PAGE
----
A JYBE One-On-One Sit-Down

Meet Love Catering CEO, Jonathan Darr

Since our launch in 2020, JYBE has had the chance to work one-on-one with some great restaurant owners and managers to help hone the takeout materials they source. We know it’s a challenge to navigate the process of replacing so many specific items, and it’s why we’re eager to help out by vetting truly sustainable products and matching them to the chef’s needs. 

By that same token, when restaurants make the transition, their customers will almost immediately notice the improvement and respond positively. We learned this in detail from speaking with Jonathan Darr, CEO of Love Catering, Inc., who worked with JYBE through our Provider Playbook program and swapped out some traditional plastic materials, as well as some products he thought were sustainable but were really just greenwashed versions of materials that should be avoided.

Love Catering breakfast box with Rain aluminum water bottle, fruit, eggs, potatoes, avocado, and sausage

Jonathan spoke to JYBE’s editorial team last week and had this to say:

Prior to working with JYBE, how important was it to you and your clients that your disposable service items be green and sustainable?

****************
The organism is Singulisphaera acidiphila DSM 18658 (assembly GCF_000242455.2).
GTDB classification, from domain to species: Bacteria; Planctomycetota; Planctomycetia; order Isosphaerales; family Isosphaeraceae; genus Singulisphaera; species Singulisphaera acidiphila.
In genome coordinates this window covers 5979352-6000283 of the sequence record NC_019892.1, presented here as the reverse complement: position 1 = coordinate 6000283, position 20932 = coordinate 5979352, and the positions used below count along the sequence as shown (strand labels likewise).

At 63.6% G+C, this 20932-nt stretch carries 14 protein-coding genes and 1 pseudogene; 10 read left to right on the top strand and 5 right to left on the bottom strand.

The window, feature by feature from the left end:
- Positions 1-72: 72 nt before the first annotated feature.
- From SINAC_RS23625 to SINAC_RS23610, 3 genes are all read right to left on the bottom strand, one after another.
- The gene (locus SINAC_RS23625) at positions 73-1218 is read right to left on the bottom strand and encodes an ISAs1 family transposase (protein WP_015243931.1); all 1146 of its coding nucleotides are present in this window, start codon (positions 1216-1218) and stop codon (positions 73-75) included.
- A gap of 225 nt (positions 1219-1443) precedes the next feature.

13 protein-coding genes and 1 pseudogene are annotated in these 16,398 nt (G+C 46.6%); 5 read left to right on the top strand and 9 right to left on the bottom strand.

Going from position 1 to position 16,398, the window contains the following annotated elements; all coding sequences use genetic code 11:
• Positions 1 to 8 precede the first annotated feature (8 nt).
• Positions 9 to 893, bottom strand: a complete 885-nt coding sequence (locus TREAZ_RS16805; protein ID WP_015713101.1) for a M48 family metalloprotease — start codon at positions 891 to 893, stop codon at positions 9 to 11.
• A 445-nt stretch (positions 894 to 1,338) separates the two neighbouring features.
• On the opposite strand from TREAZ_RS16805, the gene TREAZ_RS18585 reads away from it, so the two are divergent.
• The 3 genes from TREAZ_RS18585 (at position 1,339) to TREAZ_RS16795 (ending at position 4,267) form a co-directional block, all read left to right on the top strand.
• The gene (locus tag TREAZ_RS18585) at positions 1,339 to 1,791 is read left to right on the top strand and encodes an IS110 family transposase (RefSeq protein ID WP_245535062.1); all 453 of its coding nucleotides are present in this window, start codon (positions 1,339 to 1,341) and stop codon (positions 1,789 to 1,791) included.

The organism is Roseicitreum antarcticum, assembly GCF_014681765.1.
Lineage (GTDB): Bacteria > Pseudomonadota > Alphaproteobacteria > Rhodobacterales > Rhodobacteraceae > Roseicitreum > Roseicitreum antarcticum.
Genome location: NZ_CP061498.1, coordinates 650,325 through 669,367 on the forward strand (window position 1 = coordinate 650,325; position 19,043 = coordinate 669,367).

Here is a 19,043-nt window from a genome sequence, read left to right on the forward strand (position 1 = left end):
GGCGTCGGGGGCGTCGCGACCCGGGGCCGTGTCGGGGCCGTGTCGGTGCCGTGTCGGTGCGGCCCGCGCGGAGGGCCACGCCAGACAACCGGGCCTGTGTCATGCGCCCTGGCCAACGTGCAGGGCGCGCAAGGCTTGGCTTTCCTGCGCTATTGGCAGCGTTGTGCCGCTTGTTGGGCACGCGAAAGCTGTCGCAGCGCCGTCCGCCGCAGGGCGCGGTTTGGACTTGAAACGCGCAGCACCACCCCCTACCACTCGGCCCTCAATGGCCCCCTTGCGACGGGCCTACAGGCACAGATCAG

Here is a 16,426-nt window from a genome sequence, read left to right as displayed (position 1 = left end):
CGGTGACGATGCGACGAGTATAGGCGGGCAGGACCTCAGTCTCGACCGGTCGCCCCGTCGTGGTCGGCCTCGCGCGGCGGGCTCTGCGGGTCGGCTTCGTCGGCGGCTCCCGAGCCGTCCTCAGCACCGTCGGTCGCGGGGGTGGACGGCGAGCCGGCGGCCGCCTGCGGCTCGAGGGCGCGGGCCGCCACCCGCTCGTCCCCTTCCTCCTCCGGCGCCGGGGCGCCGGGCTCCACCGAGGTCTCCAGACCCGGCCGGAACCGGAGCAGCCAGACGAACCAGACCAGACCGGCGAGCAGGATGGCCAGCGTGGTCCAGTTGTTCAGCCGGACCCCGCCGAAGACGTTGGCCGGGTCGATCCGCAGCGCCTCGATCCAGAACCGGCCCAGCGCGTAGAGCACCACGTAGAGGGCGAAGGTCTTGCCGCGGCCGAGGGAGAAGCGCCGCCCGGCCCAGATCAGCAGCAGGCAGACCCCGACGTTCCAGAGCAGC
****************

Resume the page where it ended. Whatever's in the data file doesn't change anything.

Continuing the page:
We’ve used biodegradable disposables since we started in 2007 and many of our clients have expressed their need for more green disposable options since then. In the past, however, a lot of our catering was served on real platters and plates so we didn’t need to use as many disposable items. Since COVID began and we suddenly had to serve all food in disposable containers, we needed to source even more sustainable options and the demand for ever more green packaging from clients only increased.

So you were sort of catapulted into the realm of disposables in the midst of pivoting your business for COVID. When you purchased materials that were advertised as sustainable, what did you tend to buy, and what made you choose them?

We need containers for hot food, cold food, beverages, and more so our needs were fairly diverse. Firstly, we need everything to be functional, so we had to try a variety of options to figure out what worked best for our needs. Secondly, they had to be readily available and easy for us to get our hands on. Lastly, they needed to look good to match our overall aesthetic and be reasonably priced.

We’ve heard from a lot of our contacts in the restaurant business that they need their supplies to be available from a single source so they can reorder in one place, and track deliveries and expenses. But when you realized that a lot of materials labeled as compostable or sustainable by your supplier were just “greenwashing,” how did it make you feel about the whole process of trying to run your business in a sustainable way?

It’s very frustrating to try to determine which products are actually more sustainable. We always try to do the right thing but sometimes it seems like it’s a full-time job just to try to sort through what’s actually a “green” product.